People are afraid of carrots?

I am constantly trying to undo disordered thinking about food.  By the time most people come to my clinic, they have tried every weight loss program out there.  Sadly, most of the programs in the world are not based in science.  Most are based on calorie counting and cheerleading – which is not super helpful for most of us that struggle with excess weight.  Some programs try to incorporate some science – teaching people about low-sugar and high-sugar foods. 

It’s true that foods vary a lot in their sugar content.  It’s one of the reasons we don’t teach weight loss and nutrition simply based upon macronutrients.  Forty grams of carbohydrates from broccoli is radically different to the body than forty grams of carbohydrates from pancakes!  

And yes, a serving of strawberries has more sugar than a serving of romaine lettuce.  If you are trying to cut back on your sugar content, it makes more sense to choose romaine over strawberries, right?  However, we have to look at this concept as part of a global nutrition plan and not in isolation.

So many of my patients are afraid to eat things like carrots and tomatoes – concerned about the sugar content in these foods. They have them labeled as “bad” vegetables and often tell me how they steer clear of them as part of their eating plan.  True, carrots and tomatoes traditionally have more sugar in them than cauliflower and asparagus, but in the grand scheme of things, they have relatively little sugar overall.  They certainly have less sugar in them than a banana or a piece of whole-wheat toast!

We have to start looking at nutrition in a more global context than in tight categories.  Putting foods into columns and ranking the foods in the columns – “bad” vegetables vs “good” vegetables is illogical.  Conversely, ranking grains as “bad” or “good” is illogical.  Telling someone that to lose weight, they need to limit their carrots but that they should have four servings of “good” grains instead makes no sense!  

If you are trying to limit your sugar, choosing carrots over ANY grain is preferable. We have no data whatsoever telling us that eating carrots causes weight gain.  Even if they do have more sugar than brussels sprouts!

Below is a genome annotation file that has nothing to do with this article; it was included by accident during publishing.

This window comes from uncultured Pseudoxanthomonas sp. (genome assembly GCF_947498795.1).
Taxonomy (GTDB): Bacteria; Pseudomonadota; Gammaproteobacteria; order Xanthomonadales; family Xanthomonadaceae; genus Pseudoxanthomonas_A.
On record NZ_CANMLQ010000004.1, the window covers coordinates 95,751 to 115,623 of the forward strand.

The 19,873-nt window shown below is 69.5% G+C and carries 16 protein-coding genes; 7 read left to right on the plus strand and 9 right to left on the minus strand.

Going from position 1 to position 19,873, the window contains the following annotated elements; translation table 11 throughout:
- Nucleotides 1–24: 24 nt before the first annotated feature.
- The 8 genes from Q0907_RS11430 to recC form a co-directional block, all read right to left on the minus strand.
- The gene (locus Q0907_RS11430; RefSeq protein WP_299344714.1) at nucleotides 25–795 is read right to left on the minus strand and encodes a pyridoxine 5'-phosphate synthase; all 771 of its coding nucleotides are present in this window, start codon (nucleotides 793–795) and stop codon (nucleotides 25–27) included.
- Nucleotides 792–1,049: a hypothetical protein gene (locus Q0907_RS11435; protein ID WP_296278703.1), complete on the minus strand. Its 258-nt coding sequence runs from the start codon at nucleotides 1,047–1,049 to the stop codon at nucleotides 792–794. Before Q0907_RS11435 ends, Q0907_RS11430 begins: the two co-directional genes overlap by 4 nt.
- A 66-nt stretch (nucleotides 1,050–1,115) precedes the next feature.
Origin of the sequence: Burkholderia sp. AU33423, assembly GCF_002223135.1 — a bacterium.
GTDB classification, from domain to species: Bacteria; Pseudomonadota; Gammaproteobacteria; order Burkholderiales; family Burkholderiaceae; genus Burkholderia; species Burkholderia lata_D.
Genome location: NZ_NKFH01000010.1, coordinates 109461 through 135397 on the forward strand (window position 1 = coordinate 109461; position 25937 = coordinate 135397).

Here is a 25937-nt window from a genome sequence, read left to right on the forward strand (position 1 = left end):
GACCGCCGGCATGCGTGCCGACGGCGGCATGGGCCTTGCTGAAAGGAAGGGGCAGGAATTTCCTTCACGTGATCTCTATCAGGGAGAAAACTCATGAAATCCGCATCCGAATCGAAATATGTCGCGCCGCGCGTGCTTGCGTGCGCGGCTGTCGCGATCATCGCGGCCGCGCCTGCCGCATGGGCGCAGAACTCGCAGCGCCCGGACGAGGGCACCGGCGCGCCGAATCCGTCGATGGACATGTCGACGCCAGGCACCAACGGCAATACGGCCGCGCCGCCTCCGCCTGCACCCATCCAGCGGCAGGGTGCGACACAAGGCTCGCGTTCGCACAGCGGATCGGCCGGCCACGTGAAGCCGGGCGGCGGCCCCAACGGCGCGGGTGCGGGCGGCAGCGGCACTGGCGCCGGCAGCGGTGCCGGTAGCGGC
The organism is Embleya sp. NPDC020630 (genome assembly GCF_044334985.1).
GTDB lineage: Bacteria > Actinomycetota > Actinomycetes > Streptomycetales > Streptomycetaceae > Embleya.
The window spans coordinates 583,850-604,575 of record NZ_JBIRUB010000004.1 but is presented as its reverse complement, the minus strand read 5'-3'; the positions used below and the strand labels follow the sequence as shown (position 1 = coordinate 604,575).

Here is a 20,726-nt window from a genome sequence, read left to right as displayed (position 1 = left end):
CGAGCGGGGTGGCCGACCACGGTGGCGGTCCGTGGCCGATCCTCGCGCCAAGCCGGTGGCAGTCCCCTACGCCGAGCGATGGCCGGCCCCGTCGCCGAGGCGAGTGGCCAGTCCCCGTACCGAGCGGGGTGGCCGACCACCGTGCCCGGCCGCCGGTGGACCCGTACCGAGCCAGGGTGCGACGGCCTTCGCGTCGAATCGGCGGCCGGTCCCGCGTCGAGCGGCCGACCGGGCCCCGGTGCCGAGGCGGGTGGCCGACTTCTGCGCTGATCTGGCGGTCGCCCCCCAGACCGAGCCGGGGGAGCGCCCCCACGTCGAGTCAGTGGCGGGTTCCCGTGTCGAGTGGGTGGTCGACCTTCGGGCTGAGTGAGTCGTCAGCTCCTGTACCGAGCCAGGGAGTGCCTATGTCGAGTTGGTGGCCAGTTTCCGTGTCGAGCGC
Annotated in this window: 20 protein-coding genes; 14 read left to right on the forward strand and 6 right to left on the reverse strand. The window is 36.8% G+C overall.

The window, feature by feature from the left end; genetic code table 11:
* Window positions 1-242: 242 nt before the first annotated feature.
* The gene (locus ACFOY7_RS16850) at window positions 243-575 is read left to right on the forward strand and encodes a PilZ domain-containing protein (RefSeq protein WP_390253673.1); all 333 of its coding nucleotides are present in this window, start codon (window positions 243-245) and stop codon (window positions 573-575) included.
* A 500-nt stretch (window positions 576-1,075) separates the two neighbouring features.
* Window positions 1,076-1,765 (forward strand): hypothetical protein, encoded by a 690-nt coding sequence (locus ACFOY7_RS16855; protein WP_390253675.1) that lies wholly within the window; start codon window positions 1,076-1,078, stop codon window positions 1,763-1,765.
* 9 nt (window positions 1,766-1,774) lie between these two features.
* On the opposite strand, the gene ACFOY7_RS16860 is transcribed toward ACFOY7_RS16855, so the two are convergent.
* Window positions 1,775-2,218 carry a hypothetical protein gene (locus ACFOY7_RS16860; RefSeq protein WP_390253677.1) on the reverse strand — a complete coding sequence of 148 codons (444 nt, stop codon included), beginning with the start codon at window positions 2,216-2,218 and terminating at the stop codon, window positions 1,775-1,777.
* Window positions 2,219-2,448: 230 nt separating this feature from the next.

A person’s entire global food intake is much more important than their individual food choices.  People that only eat one vegetable per week are much more likely to have a weight problem than people that eat four servings of vegetables per day – even if the vegetables are always carrots or tomatoes.  People that eat grains with every meal (even if the grains are labeled “whole wheat”) are more likely to have a weight problem than people that eat grains once per day.  

Nutrition is complicated.  But we need to stop trying to make it more complicated than it already is.  Nothing is absolute, but I tell patients all the time that if Mother Nature handed us a food that we can grab from the earth and eat immediately, it’s probably not going to cause a weight problem!  Of course, there are exceptions – if you lived on honey (which is found in its pure form in nature), you probably aren’t going to be the healthiest.  Thankfully, Mother Nature surrounded that food with stinging insects to deter us from that path!  

Things like carrots and seeds and nuts and fishes and birds and eggs can be obtained from nature, altered only slightly (cooking fishes is preferable to eating them raw!) and are highly unlikely to make us less healthy than we were before eating them.  Things like strawberries and blueberries and apples can also be found in nature and can be eaten in their most basic form – although, if you think about it, Mother Nature only gives us these foods for a few weeks each year – which probably means she didn’t mean for us to use them as the basis of the human diet.  

Mother Nature did give us wheat, but a stalk of wheat is radically different from a piece of whole wheat bread.  In fact, humans have altered wheat so much from what it used to be that it’s almost recognizable.  But even if you were to grab that stalk of wheat from the earth and start gnawing on it, your body wouldn’t process it the same as it processes wheat cereal or wheat muffins.   Once a food is dramatically altered from its natural form, what happens to it inside the body is dramatically different as well.  

Moral of the story:  don’t be afraid of carrots or tomatoes!  

If you need more information, you know where to find me – we talk about this stuff all day long in my clinic!

Courtney Younglove, M.D.

ATTENTION LAWRENCE PATIENTS: 18th Street is closed at Wakarusa until further notice due to construction. You can access our parking lot via Research Parkway and Research Park Drive. Expect traffic delays and make sure to give yourself plenty of time to get to our office.
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